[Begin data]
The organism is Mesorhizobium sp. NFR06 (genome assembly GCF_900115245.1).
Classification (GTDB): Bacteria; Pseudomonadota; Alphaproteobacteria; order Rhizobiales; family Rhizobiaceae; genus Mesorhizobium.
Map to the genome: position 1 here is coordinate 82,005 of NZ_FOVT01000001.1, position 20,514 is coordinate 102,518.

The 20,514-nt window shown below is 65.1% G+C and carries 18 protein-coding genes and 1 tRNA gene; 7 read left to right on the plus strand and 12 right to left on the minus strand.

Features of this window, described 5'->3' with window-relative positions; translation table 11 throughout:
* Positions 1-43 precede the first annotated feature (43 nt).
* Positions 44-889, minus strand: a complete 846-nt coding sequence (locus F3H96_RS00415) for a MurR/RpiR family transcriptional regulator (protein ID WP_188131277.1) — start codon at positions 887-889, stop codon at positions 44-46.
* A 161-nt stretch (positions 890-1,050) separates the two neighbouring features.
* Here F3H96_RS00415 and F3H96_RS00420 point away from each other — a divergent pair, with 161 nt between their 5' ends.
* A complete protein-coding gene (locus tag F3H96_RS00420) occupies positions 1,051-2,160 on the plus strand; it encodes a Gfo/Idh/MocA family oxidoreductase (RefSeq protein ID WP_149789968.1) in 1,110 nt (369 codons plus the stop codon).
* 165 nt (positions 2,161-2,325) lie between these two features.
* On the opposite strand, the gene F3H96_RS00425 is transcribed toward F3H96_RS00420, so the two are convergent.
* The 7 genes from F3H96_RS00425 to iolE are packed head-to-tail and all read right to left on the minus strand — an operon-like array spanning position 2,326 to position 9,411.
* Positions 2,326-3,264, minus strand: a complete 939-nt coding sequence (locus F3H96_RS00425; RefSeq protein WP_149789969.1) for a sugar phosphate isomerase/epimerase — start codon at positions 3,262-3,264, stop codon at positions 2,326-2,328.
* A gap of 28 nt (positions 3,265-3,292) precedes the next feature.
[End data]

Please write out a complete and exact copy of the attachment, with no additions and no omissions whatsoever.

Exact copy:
The organism is Mesorhizobium sp. NFR06 (genome assembly GCF_900115245.1).
Classification (GTDB): Bacteria; Pseudomonadota; Alphaproteobacteria; order Rhizobiales; family Rhizobiaceae; genus Mesorhizobium.
Map to the genome: position 1 here is coordinate 82,005 of NZ_FOVT01000001.1, position 20,514 is coordinate 102,518.

The 20,514-nt window shown below is 65.1% G+C and carries 18 protein-coding genes and 1 tRNA gene; 7 read left to right on the plus strand and 12 right to left on the minus strand.

Features of this window, described 5'->3' with window-relative positions; translation table 11 throughout:
* Positions 1-43 precede the first annotated feature (43 nt).
* Positions 44-889, minus strand: a complete 846-nt coding sequence (locus F3H96_RS00415) for a MurR/RpiR family transcriptional regulator (protein ID WP_188131277.1) — start codon at positions 887-889, stop codon at positions 44-46.
* A 161-nt stretch (positions 890-1,050) separates the two neighbouring features.
* Here F3H96_RS00415 and F3H96_RS00420 point away from each other — a divergent pair, with 161 nt between their 5' ends.
* A complete protein-coding gene (locus tag F3H96_RS00420) occupies positions 1,051-2,160 on the plus strand; it encodes a Gfo/Idh/MocA family oxidoreductase (RefSeq protein ID WP_149789968.1) in 1,110 nt (369 codons plus the stop codon).
* 165 nt (positions 2,161-2,325) lie between these two features.
* On the opposite strand, the gene F3H96_RS00425 is transcribed toward F3H96_RS00420, so the two are convergent.
* The 7 genes from F3H96_RS00425 to iolE are packed head-to-tail and all read right to left on the minus strand — an operon-like array spanning position 2,326 to position 9,411.
* Positions 2,326-3,264, minus strand: a complete 939-nt coding sequence (locus F3H96_RS00425; RefSeq protein WP_149789969.1) for a sugar phosphate isomerase/epimerase — start codon at positions 3,262-3,264, stop codon at positions 2,326-2,328.
* A gap of 28 nt (positions 3,265-3,292) precedes the next feature.